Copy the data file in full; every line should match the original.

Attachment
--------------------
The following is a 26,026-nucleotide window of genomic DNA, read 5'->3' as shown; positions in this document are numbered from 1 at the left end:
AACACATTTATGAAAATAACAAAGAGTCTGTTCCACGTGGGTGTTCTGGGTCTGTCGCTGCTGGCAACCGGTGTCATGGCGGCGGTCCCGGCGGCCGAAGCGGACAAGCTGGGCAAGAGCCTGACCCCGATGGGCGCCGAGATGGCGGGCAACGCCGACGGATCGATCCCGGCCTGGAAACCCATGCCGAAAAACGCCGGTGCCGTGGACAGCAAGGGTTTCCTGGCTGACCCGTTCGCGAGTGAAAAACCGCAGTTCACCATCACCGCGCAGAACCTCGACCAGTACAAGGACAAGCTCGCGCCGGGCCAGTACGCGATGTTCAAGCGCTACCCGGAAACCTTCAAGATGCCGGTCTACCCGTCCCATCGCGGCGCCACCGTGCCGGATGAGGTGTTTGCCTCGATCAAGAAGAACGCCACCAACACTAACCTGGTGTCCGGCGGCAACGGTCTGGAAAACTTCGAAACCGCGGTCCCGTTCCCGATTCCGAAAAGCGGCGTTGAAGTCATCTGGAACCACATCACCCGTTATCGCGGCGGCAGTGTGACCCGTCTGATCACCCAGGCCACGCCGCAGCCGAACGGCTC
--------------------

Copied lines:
The following is a 26,026-nucleotide window of genomic DNA, read 5'->3' as shown; positions in this document are numbered from 1 at the left end:
AACACATTTATGAAAATAACAAAGAGTCTGTTCCACGTGGGTGTTCTGGGTCTGTCGCTGCTGGCAACCGGTGTCATGGCGGCGGTCCCGGCGGCCGAAGCGGACAAGCTGGGCAAGAGCCTGACCCCGATGGGCGCCGAGATGGCGGGCAACGCCGACGGATCGATCCCGGCCTGGAAACCCATGCCGAAAAACGCCGGTGCCGTGGACAGCAAGGGTTTCCTGGCTGACCCGTTCGCGAGTGAAAAACCGCAGTTCACCATCACCGCGCAGAACCTCGACCAGTACAAGGACAAGCTCGCGCCGGGCCAGTACGCGATGTTCAAGCGCTACCCGGAAACCTTCAAGATGCCGGTCTACCCGTCCCATCGCGGCGCCACCGTGCCGGATGAGGTGTTTGCCTCGATCAAGAAGAACGCCACCAACACTAACCTGGTGTCCGGCGGCAACGGTCTGGAAAACTTCGAAACCGCGGTCCCGTTCCCGATTCCGAAAAGCGGCGTTGAAGTCATCTGGAACCACATCACCCGTTATCGCGGCGGCAGTGTGACCCGTCTGATCACCCAGGCCACGCCGCAGCCGAACGGCTC